December 2014

Gemma flipped through the magazine, and lifted her eyes off the picture of yet another photoshopped celebrity. The man sitting in front of her was drumming his long fingers on the armrest of the disgustingly uncomfortable pharmacy bench; and Gemma sighed.

"It could also reduce your risk of a stroke," she offered him a consolation, and his eyebrows jumped up. "The flu jab. Besides the obvious benefits."

"Good to know," he answered and smiled to her. If before he seemed simply mind-blowingly attractive, this white-toothed grin contrasted with the black beard made him surreally gorgeous. Gemma cringed at the amount of superlative adjectives stampeding through her mind.

"I'm an empath," she announced, closing her magazine. "Meaning when you're stressed, I'm stressed. Would you like to talk about something else?" This time only one of his eyebrows ascended. "You're clearly nervous about the vaccine, and reluctant, so I say you're here out of necessity. Visiting older relatives?"

"My sister is pregnant. That was her condition on which I'm allowed to come to the Christmas dinner." He studied her. "An empath? Is it like a psychic or a medium?"

"I'm a personal coach. I have several degrees in psychology, sociology, and literary studies. I have heightened empathic abilities, which allow me to feel what other people are feeling. But I'm not working right now. I'm getting a flu shot. And I'm nervous as it is. So, I need you to relax." Gemma went for a firm but friendly tone. He seemed like a man to enjoy it. "So, what can we do to make you relax?"

"Not get a flu shot?" he asked, with a low velvet laugh. "I hate needles."

Gemma tilted her head.

"But not waiting. You're OK with waiting. That's fascinating." She scrutinised his face.

He was indeed very fit. Strong, willful jawline; dark thick wavy hair; bright blue eyes - the appearance worthy of a romance novel was spiced up with just the right amount of originality. His nose was too long; and the corners of the soft line of lips were perpetually curled up.

"Are you flattering me by calling me fascinating to distract me from the horrid smells of the pharmacy?" he asked.

"Is it working?" Gemma gave him a fluttering lashes look.

"Definitely. I'm male. Flattery always works." They laughed together. "So, what exactly does a personal coach do?"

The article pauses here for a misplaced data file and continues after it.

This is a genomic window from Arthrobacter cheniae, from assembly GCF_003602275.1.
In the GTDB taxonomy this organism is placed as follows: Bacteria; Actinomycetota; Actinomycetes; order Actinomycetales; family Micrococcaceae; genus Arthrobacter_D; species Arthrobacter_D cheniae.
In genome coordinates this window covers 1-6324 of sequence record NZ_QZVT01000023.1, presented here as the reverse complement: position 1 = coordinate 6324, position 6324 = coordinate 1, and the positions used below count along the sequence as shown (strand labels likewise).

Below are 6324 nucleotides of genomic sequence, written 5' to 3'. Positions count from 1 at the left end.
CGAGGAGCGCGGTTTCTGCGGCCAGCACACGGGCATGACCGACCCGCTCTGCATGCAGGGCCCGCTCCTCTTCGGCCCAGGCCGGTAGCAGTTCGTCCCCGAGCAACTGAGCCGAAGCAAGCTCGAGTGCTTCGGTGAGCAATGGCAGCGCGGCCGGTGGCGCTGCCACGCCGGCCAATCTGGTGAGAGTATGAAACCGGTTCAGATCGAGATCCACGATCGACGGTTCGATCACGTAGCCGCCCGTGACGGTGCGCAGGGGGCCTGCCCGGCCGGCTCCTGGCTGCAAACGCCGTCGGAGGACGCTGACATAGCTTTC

"I'm a muse," Gemma delivered her blurb. He lifted his Roger Moore eyebrow even higher. "I help creative people to create."

"Do you stand nearby gently running your fingers on the strings of a lyre?" he drew out in a funny dreamy voice.

"You're a writer." Gemma didn't need to ask.

"Am I that obvious?" She liked that he laughed about it.

"For the sake of continuing flattery I should say 'no,' but yes, you are. And a rather successful one, I'd say. Sci-fi?" she asked.

"Mystery. I'm..." She waved her hand in the air.

"No, no, don't give me your name!"

"Why?" Even more so, she liked how his shoulders shook in the hardly contained laughter. The width of the shoulders didn't harm either. He was obviously very tall, perhaps, above six four. He was large, heavy, but not overweight. The charcoal jumper under the leather jacket was stylish, and went well with the dark denim.

"There are two reasons. A sappy one, and a sane one. Which one would you like?" She gave him a wide cheeky grin.


"Good answer." Gemma snorted. "The sane one is that I have a photographic memory. You have an expensive new watch, so I reckon your books sell. You don't have the old money vibe to you. Plus the Northern accent hiding under the high pronunciation. So, it is indeed the royalties that allowed you to buy the new Tag Heuer." She pointed at his wrist with her eyes. "Meaning I've probably read your books, or at least saw them in the store. You give me the name, I'll remember the books. And the brain..." She tapped her temple with the index finger. "The brain will start working. We still have to stay here for another ten minutes or so in each other's company. I'm trying to have rest here, mate."